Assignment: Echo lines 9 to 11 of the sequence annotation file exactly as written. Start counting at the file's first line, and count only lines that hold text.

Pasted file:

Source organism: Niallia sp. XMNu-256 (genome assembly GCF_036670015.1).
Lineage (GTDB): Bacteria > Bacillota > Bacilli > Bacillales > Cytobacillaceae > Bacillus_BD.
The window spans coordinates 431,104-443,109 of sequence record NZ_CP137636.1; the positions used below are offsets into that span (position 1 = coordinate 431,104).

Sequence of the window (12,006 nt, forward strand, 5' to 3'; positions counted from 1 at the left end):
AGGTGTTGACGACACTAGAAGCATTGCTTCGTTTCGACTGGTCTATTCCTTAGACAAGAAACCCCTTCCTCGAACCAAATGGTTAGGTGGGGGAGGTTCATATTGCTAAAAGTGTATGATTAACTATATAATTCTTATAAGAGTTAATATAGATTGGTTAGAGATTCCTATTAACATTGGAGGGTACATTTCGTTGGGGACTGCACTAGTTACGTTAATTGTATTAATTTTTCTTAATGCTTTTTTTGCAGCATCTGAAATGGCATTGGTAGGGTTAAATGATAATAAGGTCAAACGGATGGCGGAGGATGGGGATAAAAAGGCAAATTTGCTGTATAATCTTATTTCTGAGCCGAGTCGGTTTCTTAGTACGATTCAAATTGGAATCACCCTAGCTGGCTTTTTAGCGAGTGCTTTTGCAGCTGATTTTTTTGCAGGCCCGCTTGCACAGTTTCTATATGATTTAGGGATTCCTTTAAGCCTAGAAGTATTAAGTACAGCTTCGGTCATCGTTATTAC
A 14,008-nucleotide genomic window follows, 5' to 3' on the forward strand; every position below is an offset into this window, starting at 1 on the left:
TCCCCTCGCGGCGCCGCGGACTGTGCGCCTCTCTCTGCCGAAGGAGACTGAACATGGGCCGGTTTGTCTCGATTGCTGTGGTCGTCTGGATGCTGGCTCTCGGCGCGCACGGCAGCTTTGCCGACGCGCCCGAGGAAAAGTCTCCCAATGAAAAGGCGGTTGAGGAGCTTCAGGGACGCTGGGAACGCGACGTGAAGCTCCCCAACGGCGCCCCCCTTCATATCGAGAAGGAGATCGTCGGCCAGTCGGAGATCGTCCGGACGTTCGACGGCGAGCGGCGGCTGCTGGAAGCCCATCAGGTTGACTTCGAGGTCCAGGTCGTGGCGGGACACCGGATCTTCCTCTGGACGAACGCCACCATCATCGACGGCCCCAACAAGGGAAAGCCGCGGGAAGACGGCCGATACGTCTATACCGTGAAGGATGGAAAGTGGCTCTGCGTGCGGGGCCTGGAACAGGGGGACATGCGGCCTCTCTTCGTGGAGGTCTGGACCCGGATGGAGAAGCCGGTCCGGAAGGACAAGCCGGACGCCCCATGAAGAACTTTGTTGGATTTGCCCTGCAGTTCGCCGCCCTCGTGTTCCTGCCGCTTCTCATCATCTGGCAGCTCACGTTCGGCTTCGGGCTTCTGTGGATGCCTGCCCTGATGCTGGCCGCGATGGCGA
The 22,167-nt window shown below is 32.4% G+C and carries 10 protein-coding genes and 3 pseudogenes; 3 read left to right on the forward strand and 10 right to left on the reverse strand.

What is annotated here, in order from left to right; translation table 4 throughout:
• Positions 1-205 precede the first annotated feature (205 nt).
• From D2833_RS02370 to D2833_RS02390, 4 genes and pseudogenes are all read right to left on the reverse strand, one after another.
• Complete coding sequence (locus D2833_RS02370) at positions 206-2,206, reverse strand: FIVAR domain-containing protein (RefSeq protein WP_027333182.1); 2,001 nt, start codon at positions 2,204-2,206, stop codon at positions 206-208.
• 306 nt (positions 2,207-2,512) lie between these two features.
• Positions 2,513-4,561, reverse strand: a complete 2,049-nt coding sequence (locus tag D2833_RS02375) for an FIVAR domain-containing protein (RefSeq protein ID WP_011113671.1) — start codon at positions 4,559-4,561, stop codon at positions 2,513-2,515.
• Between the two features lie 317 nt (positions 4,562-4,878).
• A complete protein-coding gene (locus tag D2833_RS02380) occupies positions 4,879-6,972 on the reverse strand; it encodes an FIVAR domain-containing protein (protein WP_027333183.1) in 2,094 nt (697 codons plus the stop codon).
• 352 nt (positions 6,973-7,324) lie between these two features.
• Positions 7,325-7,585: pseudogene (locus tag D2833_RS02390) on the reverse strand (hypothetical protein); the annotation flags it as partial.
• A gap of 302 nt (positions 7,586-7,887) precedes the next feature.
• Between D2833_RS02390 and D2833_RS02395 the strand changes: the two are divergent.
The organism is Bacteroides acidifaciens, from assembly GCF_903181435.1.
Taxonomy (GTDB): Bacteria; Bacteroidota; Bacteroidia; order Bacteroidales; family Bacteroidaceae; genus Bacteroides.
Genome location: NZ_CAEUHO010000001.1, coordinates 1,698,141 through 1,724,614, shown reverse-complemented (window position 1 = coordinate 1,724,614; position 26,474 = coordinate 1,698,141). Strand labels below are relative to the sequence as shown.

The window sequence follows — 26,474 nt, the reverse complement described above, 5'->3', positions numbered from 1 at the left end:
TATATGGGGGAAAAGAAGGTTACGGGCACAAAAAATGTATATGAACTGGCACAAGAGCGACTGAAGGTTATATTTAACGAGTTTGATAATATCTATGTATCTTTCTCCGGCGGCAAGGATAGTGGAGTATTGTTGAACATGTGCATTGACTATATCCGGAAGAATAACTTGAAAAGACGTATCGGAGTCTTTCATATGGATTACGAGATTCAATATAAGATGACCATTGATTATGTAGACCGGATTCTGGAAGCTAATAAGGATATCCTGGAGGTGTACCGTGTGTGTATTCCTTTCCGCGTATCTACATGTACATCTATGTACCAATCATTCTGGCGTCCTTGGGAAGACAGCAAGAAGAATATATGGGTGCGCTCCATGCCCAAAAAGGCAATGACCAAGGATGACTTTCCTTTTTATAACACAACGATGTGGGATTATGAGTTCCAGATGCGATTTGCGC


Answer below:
What is annotated here, in order from left to right; translation table 4 throughout:
• Positions 1-205 precede the first annotated feature (205 nt).
• From D2833_RS02370 to D2833_RS02390, 4 genes and pseudogenes are all read right to left on the reverse strand, one after another.